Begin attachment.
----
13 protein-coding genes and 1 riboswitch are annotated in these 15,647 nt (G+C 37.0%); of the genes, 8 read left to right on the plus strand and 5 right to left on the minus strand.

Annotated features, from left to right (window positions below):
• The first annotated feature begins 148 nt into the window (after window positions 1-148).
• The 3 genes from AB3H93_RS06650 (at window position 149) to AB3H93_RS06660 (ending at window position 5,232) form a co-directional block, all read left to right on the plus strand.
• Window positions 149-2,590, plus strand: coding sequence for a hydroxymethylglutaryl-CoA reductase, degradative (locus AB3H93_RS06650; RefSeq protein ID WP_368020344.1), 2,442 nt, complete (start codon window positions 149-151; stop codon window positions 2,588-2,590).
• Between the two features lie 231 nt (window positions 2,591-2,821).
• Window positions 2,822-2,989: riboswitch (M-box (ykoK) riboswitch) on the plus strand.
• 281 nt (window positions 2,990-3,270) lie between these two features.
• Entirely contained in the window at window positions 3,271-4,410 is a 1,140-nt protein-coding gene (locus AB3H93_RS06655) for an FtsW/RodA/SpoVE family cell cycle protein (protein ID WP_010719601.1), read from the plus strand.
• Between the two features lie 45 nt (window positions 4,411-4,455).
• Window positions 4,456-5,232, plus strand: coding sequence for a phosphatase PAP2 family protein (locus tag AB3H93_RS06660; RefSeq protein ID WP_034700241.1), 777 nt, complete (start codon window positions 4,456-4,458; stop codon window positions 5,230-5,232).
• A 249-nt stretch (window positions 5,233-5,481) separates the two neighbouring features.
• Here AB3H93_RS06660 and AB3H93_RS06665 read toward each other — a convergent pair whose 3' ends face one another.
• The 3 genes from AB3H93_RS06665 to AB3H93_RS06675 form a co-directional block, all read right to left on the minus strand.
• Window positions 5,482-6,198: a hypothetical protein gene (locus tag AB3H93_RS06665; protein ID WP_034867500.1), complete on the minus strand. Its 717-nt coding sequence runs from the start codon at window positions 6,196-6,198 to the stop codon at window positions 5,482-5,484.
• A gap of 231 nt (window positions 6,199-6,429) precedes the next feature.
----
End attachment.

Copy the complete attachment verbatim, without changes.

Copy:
13 protein-coding genes and 1 riboswitch are annotated in these 15,647 nt (G+C 37.0%); of the genes, 8 read left to right on the plus strand and 5 right to left on the minus strand.

Annotated features, from left to right (window positions below):
• The first annotated feature begins 148 nt into the window (after window positions 1-148).
• The 3 genes from AB3H93_RS06650 (at window position 149) to AB3H93_RS06660 (ending at window position 5,232) form a co-directional block, all read left to right on the plus strand.
• Window positions 149-2,590, plus strand: coding sequence for a hydroxymethylglutaryl-CoA reductase, degradative (locus AB3H93_RS06650; RefSeq protein ID WP_368020344.1), 2,442 nt, complete (start codon window positions 149-151; stop codon window positions 2,588-2,590).
• Between the two features lie 231 nt (window positions 2,591-2,821).
• Window positions 2,822-2,989: riboswitch (M-box (ykoK) riboswitch) on the plus strand.
• 281 nt (window positions 2,990-3,270) lie between these two features.
• Entirely contained in the window at window positions 3,271-4,410 is a 1,140-nt protein-coding gene (locus AB3H93_RS06655) for an FtsW/RodA/SpoVE family cell cycle protein (protein ID WP_010719601.1), read from the plus strand.
• Between the two features lie 45 nt (window positions 4,411-4,455).
• Window positions 4,456-5,232, plus strand: coding sequence for a phosphatase PAP2 family protein (locus tag AB3H93_RS06660; RefSeq protein ID WP_034700241.1), 777 nt, complete (start codon window positions 4,456-4,458; stop codon window positions 5,230-5,232).
• A 249-nt stretch (window positions 5,233-5,481) separates the two neighbouring features.
• Here AB3H93_RS06660 and AB3H93_RS06665 read toward each other — a convergent pair whose 3' ends face one another.
• The 3 genes from AB3H93_RS06665 to AB3H93_RS06675 form a co-directional block, all read right to left on the minus strand.
• Window positions 5,482-6,198: a hypothetical protein gene (locus tag AB3H93_RS06665; protein ID WP_034867500.1), complete on the minus strand. Its 717-nt coding sequence runs from the start codon at window positions 6,196-6,198 to the stop codon at window positions 5,482-5,484.
• A gap of 231 nt (window positions 6,199-6,429) precedes the next feature.